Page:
The face and eyelids are very common locations for skin cancer. Many times skin cancers may appear as benign growths. Other times they can develop cancerous characteristics over a relatively short time. Potential warning signs are new growths with elevated, irregular boarders, coloration, indentation, or ulceration, along with bleeding, crusting, and/or distortion of the normal skin structure. If skin cancer forms along the edge of the eyelid it often causes the eyelashes to fall out. Excessive sunlight is the single most important factor associated with skin cancers on the face, though skin cancers may also be hereditary.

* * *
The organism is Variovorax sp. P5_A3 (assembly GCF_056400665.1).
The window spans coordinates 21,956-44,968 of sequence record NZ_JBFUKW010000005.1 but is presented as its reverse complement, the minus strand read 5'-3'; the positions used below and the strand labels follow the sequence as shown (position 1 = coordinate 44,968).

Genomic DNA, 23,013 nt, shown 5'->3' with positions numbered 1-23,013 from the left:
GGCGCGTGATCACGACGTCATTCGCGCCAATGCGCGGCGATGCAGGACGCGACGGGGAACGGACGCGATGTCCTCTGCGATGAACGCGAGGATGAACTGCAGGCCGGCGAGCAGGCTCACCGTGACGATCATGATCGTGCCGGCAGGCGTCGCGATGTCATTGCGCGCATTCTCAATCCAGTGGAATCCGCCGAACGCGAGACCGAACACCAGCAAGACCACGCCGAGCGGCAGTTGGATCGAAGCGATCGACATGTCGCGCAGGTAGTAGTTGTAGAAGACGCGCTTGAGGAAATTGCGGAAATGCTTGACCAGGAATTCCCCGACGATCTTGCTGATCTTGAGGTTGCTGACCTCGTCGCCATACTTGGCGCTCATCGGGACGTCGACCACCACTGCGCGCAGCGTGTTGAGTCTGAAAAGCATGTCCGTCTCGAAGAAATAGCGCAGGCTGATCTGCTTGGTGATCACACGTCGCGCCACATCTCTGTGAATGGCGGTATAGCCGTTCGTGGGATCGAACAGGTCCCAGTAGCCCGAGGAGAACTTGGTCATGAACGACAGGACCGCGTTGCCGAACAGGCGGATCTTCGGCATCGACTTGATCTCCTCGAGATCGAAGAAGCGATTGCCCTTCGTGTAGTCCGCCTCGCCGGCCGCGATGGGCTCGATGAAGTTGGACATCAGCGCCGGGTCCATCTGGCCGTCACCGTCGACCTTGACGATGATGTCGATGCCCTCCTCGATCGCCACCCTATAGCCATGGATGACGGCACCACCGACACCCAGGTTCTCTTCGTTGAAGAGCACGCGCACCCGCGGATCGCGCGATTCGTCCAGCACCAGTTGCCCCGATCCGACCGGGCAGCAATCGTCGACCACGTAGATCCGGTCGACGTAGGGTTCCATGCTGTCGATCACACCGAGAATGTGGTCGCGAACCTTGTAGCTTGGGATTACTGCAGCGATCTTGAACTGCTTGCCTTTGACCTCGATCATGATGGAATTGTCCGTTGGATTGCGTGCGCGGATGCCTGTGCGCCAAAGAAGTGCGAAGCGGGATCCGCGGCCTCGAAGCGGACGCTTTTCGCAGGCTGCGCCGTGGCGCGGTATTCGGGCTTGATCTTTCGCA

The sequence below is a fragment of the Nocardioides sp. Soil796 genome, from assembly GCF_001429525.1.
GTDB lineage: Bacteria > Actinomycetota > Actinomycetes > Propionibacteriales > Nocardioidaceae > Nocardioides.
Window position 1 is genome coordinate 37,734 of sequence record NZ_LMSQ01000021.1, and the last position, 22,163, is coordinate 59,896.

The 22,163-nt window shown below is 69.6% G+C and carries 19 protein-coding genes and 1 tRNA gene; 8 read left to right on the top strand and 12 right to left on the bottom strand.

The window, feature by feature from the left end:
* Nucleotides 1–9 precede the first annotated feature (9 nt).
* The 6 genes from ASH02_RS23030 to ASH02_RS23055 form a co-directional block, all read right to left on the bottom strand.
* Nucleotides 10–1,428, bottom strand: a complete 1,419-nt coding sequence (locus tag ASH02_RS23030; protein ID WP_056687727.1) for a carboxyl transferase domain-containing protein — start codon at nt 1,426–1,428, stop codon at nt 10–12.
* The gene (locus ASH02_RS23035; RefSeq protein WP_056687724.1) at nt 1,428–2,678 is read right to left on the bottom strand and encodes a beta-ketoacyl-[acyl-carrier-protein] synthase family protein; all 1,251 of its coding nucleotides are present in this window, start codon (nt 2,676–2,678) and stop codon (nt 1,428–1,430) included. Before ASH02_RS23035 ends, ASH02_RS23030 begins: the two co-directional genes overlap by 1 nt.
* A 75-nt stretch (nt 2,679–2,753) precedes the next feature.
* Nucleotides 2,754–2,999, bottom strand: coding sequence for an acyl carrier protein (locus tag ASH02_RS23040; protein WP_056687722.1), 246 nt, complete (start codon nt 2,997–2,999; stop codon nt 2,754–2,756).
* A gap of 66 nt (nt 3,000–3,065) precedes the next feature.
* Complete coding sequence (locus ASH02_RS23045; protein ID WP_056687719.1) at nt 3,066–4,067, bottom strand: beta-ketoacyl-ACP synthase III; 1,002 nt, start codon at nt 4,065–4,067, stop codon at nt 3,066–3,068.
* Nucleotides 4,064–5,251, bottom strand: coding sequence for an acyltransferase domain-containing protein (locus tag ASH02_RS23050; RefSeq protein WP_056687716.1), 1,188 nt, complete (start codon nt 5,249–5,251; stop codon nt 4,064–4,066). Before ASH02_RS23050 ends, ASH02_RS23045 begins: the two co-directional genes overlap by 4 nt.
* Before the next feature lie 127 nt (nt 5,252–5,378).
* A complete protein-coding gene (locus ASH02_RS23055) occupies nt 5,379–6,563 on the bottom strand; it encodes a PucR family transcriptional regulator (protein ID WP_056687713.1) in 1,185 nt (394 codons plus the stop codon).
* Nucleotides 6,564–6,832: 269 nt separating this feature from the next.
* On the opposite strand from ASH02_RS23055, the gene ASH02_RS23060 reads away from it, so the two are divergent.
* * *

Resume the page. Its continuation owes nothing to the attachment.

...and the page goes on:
There are two very important principles in the treatment of eyelid skin cancers-complete removal and reconstruction. Complete removal of the tumor is critical to minimize the possibility of recurrence. Once the tumor has been completely removed, reconstructive surgery is performed to make a new eyelid or repair the defect. The area of concern is first biopsied to determine if it is in fact a cancer. If the biopsy is not cancerous, no further treatment is required. If the biopsy is cancerous, most cancers are then removed using the MOHS technique because this method has the highest cure rate and preserves the most normal tissue around the eyelids and face.